Fiasco is explicitly designed for one-shot play. It’s also designed for a particular sort of adventure, one in which deeply flawed characters reach beyond their abilities and fail in spectacularly interesting ways. Think of the films Fargo and The Way of the Gun and you get the idea.
With no gamemaster, low-complexity rules, and a narrative structure that mimics that of a play or a film, a game of Fiasco usually takes about two and a half to three hours to play. There are a wide variety of free playsets (one-shot scenarios) for Fiasco, spanning settings as diverse as medieval fantasy, World War 2, and modern day Hollywood.
Here’s how the publisher describes Fiasco:
During a game you will engineer and play out stupid, disastrous situations, usually at the intersection of greed, fear, and lust. It’s like making your own Coen brothers movie, in about the same amount of time it’d take to watch one.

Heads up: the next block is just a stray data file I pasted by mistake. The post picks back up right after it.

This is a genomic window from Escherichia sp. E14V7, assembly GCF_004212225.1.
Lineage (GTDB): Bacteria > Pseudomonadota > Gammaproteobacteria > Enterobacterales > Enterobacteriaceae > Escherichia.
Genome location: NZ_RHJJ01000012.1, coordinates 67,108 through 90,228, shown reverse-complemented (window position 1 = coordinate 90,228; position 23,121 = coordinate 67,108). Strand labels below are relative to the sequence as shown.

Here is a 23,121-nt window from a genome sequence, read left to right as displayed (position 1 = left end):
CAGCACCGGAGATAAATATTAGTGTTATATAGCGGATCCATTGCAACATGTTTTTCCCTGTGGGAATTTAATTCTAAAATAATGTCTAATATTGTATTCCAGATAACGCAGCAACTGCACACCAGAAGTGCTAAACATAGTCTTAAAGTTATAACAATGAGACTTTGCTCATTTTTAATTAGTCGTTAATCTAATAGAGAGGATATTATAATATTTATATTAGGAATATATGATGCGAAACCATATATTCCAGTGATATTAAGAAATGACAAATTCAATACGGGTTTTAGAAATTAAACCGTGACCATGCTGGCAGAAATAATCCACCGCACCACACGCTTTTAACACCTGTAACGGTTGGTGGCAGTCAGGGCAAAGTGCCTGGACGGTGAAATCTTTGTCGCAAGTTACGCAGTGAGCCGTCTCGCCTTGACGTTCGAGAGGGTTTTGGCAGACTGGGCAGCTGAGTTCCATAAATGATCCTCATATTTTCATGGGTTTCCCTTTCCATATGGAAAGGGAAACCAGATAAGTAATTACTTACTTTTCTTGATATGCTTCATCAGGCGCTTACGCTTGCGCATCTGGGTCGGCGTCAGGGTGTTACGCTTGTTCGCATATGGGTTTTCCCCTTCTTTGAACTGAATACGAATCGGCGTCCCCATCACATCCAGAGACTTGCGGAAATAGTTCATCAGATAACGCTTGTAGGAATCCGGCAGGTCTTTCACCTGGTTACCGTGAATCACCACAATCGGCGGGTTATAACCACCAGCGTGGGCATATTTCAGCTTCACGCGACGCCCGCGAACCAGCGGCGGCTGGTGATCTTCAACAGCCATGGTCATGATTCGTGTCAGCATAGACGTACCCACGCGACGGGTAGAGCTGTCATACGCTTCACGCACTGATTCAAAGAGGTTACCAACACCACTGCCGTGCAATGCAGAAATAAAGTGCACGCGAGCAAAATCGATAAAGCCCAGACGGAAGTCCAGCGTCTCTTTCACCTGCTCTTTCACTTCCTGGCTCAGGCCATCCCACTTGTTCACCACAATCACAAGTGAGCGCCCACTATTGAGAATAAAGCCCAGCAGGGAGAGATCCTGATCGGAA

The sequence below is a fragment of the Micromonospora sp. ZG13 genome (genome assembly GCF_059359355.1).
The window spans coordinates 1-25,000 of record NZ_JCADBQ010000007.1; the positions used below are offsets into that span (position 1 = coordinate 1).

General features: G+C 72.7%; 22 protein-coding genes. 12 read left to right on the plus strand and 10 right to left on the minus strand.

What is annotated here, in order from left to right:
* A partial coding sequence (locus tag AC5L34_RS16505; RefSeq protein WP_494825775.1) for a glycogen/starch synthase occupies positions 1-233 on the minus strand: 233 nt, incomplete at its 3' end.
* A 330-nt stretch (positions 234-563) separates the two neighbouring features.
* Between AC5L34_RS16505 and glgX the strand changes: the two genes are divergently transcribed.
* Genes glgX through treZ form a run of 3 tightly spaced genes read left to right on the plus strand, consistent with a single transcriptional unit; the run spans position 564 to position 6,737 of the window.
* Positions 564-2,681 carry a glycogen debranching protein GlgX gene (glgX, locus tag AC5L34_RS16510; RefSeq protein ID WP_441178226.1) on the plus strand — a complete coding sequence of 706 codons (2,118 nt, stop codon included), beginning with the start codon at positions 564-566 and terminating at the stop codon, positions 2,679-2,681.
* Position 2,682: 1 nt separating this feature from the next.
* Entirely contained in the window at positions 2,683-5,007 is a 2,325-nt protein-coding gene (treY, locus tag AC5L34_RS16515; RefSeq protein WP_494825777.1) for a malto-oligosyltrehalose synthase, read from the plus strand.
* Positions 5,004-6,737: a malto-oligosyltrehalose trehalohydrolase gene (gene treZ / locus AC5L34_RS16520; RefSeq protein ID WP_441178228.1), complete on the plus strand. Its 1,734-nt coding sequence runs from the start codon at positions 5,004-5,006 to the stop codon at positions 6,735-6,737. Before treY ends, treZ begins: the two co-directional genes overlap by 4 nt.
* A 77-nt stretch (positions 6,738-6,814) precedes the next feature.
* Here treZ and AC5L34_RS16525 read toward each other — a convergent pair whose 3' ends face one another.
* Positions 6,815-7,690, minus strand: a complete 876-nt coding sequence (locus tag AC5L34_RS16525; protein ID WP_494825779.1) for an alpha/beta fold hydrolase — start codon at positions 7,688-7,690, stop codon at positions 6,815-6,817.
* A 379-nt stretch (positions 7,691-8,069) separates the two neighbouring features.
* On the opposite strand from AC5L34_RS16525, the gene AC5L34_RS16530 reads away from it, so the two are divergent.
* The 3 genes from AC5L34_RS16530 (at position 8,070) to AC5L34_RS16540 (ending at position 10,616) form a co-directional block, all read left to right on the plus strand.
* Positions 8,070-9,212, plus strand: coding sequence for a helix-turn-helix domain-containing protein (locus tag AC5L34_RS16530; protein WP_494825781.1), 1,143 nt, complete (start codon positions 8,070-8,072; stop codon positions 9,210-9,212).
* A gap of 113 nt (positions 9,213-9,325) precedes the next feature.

Three Things About Fiasco
- Plans Gone Wrong: This is a game all about creating stories in which people with big plans get in way over their heads
- No Gamemaster: Built for collaborative storytelling, the characters use playsets (scenarios) to set up and run the session
- Made for One-Shots: There is no way to run a Fiasco campaign; the rules are tightly focused on one-shot play
- “Fiasco is hands down one of the best RPGs I have ever played. It delivers exactly what it promises: a self-contained, no-prep session in which a comedy of errors and bad decisions results in a complete fiasco.” — Wired GeekDad
- “If you enjoy collaborating with a group of friends to build a story from a list of elements, being lead from scene to scene based on the input of your fellow players and your own wits, this is your game.” — Gnome Stew
- Grab the Fiasco Preview PDF from Bully Pulpit Games
- Buy the book and PDF from Bully Pulpit Games
- Buy the book from Amazon